After waking from anesthesia, your child will be taken by the anesthesia care team to the PACU or “recovery room”. There parents and caregivers can reunite with their children. The most common side effects of surgery and anesthesia that your child may experience are pain and nausea. Treatment of these requires a team approach with parent participation greatly encouraged. You and your child will be presented with an illustrated pain scale which can help determine the degree of your child’s pain. Because parents know their child best, we actively involve them in helping with this. Pain and nausea are treated with medicine and comfort measures, and we will treat both promptly.
Also common to children undergoing anesthesia is emergence delirium (ED) or emergence agitation. This is a brief period (5-15 minutes) immediately following the conclusion of anesthesia. Children are kept comfortable and safe through this episode, treated with pain medicine, and kept protected. This is most common in children 1-7 years of age, and most commonly after ear, nose, and throat procedures (i.e., ear tubes or tonsillectomy). If this type of reaction occurs with your child, it is important to remember that this can be very common, it is impossible to predict, there is no method to prevent it, and that there are otherwise no long-term consequences to your child’s health or well-being.
After about 1 hour, your child will likely be ready for discharge either to home or to an in-patient hospital unit, when they are comfortable and when their vital signs are stable. If you are going home, we would like to see your child drink and/or eat prior to leaving us. Babies can breast or bottle feed when awake and alert.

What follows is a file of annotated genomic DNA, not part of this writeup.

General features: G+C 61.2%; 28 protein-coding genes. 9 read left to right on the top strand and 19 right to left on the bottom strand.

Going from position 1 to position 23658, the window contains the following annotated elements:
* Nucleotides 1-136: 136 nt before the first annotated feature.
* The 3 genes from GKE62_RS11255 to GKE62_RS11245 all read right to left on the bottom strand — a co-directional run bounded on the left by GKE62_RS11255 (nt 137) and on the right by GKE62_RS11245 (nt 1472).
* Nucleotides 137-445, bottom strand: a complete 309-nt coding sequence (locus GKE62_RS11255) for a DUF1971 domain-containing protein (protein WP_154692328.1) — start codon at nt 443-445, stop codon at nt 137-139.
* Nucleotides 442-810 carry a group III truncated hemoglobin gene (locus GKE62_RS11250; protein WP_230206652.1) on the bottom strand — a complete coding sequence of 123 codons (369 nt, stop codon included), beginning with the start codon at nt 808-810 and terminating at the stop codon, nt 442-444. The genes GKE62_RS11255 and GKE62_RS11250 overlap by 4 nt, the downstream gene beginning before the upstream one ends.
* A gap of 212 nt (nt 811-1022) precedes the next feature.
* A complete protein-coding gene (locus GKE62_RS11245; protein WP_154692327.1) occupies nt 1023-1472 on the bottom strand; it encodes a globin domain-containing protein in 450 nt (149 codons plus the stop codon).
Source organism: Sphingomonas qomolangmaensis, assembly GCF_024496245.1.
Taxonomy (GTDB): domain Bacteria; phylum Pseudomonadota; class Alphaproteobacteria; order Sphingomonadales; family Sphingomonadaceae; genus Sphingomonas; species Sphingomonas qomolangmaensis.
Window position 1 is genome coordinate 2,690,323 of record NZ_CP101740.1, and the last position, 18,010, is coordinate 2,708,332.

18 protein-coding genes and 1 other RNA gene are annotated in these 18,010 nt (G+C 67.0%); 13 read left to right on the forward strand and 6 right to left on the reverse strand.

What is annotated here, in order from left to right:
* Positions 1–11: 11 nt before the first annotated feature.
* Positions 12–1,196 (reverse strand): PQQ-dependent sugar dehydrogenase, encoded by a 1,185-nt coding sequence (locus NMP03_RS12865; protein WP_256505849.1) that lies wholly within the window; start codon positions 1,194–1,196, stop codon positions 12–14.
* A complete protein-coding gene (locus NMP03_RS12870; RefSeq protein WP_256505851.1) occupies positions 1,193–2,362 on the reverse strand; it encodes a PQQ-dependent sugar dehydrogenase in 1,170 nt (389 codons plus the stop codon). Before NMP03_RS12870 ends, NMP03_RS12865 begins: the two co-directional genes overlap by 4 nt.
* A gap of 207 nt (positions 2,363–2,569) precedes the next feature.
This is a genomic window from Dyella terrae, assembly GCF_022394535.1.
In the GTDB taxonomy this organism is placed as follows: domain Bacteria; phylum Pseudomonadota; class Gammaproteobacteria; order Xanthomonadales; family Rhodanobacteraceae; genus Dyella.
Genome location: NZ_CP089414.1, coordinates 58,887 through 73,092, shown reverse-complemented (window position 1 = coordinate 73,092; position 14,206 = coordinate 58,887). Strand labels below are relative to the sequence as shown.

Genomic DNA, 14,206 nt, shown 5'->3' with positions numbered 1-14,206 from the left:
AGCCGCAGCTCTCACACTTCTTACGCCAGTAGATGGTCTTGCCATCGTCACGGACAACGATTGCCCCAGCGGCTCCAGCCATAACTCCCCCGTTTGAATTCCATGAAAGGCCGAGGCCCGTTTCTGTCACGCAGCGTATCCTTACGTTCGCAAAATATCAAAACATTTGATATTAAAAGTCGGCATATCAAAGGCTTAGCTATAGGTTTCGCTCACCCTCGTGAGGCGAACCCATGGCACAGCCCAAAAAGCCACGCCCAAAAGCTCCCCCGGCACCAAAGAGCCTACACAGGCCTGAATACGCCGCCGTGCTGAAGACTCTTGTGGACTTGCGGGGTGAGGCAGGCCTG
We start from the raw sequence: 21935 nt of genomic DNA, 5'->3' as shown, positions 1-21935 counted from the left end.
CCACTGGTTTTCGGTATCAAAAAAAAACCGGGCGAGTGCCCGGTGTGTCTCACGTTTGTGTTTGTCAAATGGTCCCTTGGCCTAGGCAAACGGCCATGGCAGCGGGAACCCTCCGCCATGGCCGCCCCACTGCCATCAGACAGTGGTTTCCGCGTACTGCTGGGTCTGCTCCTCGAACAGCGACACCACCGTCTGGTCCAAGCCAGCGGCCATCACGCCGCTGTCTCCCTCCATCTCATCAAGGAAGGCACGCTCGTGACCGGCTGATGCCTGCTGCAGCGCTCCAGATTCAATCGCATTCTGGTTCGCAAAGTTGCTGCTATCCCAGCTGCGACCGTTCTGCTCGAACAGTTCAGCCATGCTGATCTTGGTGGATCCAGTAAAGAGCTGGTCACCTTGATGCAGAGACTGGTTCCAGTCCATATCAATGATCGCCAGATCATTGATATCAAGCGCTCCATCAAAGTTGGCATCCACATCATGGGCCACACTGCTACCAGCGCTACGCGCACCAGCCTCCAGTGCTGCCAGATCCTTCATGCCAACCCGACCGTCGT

Having a procedure done in the hospital can be an anxiety-provoking experience for both children and their parents. When pre-operative sedative medicines are not included in the anesthesia plan, we will often allow a parent to join their child to the anesthetizing location. This is done to help prevent anxiety for the procedure, and also helps to prevent separation anxiety from parents or caregivers. The parent who wishes to accompany us will be provided an OR gown and bonnet. You will then be allowed to walk back to the procedure room with us and comfort your child as they breathe “sleepy gas” through a flavor-scented mask. Providing calm words of encouragement and holding hands reassures patients as they drift off to sleep. Remember that children and infants have a keen ability to detect anxiety in their parent, so it is important for the guardian to remain calm and encouraging through the process. Once your child is asleep, you will be escorted out of the anesthetizing location to the waiting area. When the procedure is finished, you will be able to rejoin your child in the pediatric recovery room.
Parental presence for induction of anesthesia is at the discretion of the anesthesia care team and may not be provided under certain circumstances. Some of these include:
- Older kids who tolerate a pre-operative IV
- Young babies and premature infants
- Previously sedated children